The Library

Deacon King Kong by James McBride: A beautifully written fictional account of a rough and tumble NYC neighborhood in the 1960’s. Terrific character development.

A Month in Siena by Hisham Matar: A quick read, but really captures the essence of one of my favorite places in the world. I can still taste Cacio e’ Pepe on the Campo.

Disney’s Land by Richard Snow: How Disneyland was built. A seemingly crazy vision somehow brought to fruition through sheer determination. Inspiring.

The Sun Down Motel by Simone St. James: Not usually my favorite cup of tea, but pleasingly terrifying all the same. Hair on my arms stands up just thinking about this one.

The Pursuit of Art by Martin Gayford: Quite interesting if one is curious about the artistic mind.

The Vagabonds by Jeff Guinn: A story of the many road adventures of Edison, Firestone, and Ford. Automobiles and electricity, profound changes to the American landscape.

Memphis Rent Party by Robert Gordon: Wonderful collection of essays providing engaging tales of the many characters in Blues and Soul, who called Memphis, and surrounds, home.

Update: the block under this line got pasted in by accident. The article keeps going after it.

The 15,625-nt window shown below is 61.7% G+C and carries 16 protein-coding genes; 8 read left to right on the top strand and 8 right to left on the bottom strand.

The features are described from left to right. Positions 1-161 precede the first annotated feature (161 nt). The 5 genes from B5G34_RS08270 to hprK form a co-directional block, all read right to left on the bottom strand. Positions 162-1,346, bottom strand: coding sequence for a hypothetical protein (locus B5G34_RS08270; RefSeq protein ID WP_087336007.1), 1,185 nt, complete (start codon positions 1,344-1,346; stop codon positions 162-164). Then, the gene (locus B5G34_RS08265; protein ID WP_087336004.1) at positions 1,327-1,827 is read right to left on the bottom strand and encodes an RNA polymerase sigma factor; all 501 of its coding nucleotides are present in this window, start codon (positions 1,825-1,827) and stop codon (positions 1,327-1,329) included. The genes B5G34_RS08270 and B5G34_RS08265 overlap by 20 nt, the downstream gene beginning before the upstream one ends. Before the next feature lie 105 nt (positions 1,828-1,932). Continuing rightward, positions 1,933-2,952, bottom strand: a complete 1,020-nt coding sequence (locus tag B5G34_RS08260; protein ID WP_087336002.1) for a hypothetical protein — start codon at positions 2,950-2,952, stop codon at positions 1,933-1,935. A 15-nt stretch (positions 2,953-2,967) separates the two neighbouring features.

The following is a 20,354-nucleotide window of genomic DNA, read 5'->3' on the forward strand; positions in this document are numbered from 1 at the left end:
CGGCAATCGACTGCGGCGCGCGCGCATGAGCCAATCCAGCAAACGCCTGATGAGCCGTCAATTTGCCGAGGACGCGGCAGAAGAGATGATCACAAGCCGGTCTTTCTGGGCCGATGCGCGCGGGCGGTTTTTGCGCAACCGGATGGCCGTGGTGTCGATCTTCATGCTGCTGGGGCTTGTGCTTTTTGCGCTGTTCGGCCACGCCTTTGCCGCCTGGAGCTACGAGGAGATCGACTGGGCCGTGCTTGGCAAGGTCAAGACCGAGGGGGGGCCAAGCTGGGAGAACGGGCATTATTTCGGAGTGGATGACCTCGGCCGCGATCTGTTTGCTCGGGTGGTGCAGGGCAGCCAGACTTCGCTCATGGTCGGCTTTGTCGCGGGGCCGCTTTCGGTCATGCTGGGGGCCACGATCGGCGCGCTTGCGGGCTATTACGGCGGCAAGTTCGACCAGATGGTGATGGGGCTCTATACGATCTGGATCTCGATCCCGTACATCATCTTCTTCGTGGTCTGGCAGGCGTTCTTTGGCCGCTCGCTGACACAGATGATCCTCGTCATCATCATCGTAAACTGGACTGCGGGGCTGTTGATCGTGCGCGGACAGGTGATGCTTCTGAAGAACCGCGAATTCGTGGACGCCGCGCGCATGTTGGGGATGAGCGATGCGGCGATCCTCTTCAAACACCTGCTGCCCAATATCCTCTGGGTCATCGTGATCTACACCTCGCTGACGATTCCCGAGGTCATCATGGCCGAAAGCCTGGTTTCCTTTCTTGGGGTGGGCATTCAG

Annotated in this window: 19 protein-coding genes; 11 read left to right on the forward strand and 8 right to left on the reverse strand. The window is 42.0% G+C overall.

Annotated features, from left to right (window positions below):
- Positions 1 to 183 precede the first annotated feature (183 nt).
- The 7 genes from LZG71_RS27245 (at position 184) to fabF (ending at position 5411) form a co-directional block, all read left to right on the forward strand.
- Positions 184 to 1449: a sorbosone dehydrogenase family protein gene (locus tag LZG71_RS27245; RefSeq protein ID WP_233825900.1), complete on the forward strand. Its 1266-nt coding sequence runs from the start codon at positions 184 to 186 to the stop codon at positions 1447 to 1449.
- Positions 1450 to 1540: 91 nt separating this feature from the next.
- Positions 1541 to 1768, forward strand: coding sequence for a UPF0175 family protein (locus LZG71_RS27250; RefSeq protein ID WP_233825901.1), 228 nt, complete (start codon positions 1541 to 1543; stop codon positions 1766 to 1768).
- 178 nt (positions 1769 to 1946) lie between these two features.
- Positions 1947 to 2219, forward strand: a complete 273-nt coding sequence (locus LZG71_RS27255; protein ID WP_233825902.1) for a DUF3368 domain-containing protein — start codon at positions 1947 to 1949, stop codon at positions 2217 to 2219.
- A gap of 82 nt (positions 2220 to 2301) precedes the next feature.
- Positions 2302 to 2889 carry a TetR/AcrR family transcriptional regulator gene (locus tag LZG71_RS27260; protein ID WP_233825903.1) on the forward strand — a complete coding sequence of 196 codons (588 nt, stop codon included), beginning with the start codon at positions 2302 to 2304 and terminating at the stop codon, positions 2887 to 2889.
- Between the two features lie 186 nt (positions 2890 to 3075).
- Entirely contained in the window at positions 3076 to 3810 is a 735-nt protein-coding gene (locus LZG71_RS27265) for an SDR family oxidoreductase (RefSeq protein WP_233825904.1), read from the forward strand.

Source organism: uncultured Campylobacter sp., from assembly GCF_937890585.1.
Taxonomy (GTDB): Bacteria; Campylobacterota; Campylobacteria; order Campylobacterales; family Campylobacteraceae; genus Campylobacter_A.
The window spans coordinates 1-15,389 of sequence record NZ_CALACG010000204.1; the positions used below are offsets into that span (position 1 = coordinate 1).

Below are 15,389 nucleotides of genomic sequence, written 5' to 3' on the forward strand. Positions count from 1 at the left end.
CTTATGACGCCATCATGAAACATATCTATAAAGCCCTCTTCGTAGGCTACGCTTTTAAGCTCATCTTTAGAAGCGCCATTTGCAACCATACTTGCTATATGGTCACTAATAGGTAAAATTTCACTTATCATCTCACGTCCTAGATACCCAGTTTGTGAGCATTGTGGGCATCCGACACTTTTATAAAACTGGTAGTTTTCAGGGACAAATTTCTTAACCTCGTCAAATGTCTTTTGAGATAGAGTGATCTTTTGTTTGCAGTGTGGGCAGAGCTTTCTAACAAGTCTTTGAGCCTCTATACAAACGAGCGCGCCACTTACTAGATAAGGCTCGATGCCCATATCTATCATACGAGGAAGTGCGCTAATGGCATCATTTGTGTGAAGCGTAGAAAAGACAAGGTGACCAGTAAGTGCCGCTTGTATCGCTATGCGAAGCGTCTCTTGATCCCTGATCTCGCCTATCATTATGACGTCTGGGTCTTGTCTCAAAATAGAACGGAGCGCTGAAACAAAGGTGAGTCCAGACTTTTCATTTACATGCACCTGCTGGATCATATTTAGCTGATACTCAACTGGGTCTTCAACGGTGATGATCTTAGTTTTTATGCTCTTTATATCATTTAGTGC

House of Secrets by Allison Levy: I very much enjoyed the history of the palazzo the author stayed in. Her romantic adventures seemed superfluous to the story. 

Magic is Dead by Ian Frisch: A look behind the scenes of magic today. More interesting than I feared. Just one more universe, running parallel to my own, that I knew nothing about.

The Southern Book Club’s Guide to Slaying Vampires by Grady Hendrix: Interesting premise, but in the end it seemed a tad contrived. Still, plenty of chilling moments if that’s your bag.

The Essays of Warren Buffett collected and arranged by Lawrence Cunningham: Timeless lessons about fundamental investing. Should be required high school reading. Fourth time I’ve read. 

The Shadow of The Wind by Carlos Ruiz Zafon: Perhaps it’s just how much I enjoyed a visit to Barcelona, but this mystery captures the essence of city, and its citizens, very well. I’ll have to read Mr. Zafon’s other efforts. Highly recommended.

Raymond James does not endorse the opinions or services of any authors/books mentioned.